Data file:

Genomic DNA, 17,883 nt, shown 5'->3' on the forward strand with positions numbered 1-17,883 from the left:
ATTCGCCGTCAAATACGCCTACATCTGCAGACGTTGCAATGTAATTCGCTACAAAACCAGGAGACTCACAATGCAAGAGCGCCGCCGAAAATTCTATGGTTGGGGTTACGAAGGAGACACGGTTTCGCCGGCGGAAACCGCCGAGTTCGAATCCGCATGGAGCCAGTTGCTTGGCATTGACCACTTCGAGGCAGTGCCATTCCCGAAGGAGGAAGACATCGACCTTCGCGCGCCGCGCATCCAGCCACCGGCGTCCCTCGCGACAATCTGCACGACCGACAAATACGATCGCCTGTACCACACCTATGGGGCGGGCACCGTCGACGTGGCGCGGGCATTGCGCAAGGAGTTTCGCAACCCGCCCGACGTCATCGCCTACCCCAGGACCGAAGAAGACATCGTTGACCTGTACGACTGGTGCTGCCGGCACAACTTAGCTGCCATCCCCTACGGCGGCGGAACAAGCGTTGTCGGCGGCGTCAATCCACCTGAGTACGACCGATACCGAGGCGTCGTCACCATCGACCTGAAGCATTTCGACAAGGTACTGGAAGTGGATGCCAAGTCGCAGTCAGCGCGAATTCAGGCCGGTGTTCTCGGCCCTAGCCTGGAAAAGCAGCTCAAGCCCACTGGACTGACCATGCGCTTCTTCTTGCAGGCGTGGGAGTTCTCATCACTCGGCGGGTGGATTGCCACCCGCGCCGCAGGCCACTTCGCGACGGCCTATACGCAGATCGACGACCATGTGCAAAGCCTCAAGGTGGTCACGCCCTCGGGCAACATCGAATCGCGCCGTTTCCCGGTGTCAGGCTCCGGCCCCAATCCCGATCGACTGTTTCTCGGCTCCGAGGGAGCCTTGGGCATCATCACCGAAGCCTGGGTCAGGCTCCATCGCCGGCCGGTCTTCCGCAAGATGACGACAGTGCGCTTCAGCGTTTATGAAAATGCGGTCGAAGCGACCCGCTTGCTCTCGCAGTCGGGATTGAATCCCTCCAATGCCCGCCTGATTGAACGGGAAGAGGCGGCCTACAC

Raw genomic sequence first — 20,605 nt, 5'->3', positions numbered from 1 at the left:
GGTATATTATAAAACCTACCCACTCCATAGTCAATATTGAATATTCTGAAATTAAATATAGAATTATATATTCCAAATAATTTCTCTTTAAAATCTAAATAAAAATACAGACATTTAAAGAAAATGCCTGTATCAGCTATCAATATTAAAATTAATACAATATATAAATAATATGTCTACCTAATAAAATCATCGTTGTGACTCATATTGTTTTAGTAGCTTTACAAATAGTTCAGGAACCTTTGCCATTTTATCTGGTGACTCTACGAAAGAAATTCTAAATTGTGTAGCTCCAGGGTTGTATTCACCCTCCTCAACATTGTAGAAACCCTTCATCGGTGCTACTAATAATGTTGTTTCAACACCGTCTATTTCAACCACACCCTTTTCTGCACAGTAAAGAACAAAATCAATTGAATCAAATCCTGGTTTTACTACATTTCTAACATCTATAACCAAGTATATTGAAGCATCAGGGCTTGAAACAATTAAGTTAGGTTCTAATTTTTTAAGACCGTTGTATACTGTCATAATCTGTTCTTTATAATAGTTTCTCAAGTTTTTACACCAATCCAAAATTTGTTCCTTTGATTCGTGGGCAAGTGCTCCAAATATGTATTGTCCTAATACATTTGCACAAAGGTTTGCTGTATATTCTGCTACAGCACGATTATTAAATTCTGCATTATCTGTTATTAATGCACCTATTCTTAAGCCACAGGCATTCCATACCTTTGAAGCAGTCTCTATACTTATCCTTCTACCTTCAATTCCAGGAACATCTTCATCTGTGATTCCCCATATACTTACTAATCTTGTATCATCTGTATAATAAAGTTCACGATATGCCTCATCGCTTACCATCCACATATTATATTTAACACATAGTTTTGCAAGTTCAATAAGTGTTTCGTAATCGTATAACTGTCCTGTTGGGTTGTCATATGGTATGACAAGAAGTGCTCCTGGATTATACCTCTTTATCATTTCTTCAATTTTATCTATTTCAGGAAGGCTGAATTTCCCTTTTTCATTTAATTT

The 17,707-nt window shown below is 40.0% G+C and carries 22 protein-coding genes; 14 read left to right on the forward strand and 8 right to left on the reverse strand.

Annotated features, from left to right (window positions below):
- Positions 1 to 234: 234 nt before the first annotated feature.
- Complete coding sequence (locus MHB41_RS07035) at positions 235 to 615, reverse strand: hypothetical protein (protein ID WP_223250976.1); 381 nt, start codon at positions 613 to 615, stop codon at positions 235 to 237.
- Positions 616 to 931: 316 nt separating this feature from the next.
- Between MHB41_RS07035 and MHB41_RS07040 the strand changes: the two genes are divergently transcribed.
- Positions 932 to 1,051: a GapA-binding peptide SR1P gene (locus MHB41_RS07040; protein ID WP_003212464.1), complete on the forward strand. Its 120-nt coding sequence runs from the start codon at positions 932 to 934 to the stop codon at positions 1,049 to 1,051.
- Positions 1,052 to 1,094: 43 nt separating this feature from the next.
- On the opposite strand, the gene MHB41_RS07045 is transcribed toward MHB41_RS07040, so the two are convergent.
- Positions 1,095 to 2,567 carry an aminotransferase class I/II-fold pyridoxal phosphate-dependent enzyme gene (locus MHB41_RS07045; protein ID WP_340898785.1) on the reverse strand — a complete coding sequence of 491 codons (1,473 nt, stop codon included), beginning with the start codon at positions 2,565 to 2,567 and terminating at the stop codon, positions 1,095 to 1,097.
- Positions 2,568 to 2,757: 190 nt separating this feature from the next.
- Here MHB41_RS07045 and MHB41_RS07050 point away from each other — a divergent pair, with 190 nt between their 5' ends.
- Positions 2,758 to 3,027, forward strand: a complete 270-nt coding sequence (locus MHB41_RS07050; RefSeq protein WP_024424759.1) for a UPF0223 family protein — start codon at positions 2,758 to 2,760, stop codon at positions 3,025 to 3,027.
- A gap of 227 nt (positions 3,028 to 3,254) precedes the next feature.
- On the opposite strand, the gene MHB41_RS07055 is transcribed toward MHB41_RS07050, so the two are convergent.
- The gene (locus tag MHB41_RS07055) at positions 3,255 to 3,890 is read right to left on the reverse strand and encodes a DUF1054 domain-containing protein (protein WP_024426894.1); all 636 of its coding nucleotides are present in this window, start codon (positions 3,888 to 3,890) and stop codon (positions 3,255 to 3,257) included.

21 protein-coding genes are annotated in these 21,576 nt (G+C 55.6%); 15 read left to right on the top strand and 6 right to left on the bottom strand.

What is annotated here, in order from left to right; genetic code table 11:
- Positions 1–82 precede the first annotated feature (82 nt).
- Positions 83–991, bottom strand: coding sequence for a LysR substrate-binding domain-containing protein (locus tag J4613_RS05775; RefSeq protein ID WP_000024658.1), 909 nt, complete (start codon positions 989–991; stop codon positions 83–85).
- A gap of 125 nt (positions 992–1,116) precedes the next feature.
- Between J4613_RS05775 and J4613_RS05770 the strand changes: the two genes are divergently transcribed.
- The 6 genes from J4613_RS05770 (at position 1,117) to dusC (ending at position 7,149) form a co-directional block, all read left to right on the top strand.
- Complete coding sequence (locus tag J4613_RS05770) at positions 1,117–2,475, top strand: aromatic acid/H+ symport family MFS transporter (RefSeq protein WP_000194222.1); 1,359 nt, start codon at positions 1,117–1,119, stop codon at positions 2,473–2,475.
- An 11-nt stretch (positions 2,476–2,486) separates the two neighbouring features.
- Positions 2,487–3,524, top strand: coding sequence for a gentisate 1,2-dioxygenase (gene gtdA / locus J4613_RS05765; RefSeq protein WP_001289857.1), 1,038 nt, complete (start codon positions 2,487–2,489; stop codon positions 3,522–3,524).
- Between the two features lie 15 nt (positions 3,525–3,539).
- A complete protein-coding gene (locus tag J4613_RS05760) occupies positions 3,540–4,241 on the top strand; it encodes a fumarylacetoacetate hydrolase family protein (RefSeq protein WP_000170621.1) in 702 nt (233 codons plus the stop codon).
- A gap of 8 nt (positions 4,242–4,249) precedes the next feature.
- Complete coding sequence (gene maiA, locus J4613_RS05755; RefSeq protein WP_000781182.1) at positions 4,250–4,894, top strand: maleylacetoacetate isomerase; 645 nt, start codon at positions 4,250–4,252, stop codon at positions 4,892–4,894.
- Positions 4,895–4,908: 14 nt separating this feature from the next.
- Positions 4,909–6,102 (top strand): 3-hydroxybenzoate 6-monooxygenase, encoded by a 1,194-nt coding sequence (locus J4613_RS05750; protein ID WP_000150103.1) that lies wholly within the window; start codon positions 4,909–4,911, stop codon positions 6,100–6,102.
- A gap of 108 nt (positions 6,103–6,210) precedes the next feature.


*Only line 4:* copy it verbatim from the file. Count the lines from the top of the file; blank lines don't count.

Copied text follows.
GGTATATTATAAAACCTACCCACTCCATAGTCAATATTGAATATTCTGAAATTAAATATAGAATTATATATTCCAAATAATTTCTCTTTAAAATCTAAATAAAAATACAGACATTTAAAGAAAATGCCTGTATCAGCTATCAATATTAAAATTAATACAATATATAAATAATATGTCTACCTAATAAAATCATCGTTGTGACTCATATTGTTTTAGTAGCTTTACAAATAGTTCAGGAACCTTTGCCATTTTATCTGGTGACTCTACGAAAGAAATTCTAAATTGTGTAGCTCCAGGGTTGTATTCACCCTCCTCAACATTGTAGAAACCCTTCATCGGTGCTACTAATAATGTTGTTTCAACACCGTCTATTTCAACCACACCCTTTTCTGCACAGTAAAGAACAAAATCAATTGAATCAAATCCTGGTTTTACTACATTTCTAACATCTATAACCAAGTATATTGAAGCATCAGGGCTTGAAACAATTAAGTTAGGTTCTAATTTTTTAAGACCGTTGTATACTGTCATAATCTGTTCTTTATAATAGTTTCTCAAGTTTTTACACCAATCCAAAATTTGTTCCTTTGATTCGTGGGCAAGTGCTCCAAATATGTATTGTCCTAATACATTTGCACAAAGGTTTGCTGTATATTCTGCTACAGCACGATTATTAAATTCTGCATTATCTGTTATTAATGCACCTATTCTTAAGCCACAGGCATTCCATACCTTTGAAGCAGTCTCTATACTTATCCTTCTACCTTCAATTCCAGGAACATCTTCATCTGTGATTCCCCATATACTTACTAATCTTGTATCATCTGTATAATAAAGTTCACGATATGCCTCATCGCTTACCATCCACATATTATATTTAACACATAGTTTTGCAAGTTCAATAAGTGTTTCGTAATCGTATAACTGTCCTGTTGGGTTGTCATATGGTATGACAAGAAGTGCTCCTGGATTATACCTCTTTATCATTTCTTCAATTTTATCTATTTCAGGAAGGCTGAATTTCCCTTTTTCATTTAATTT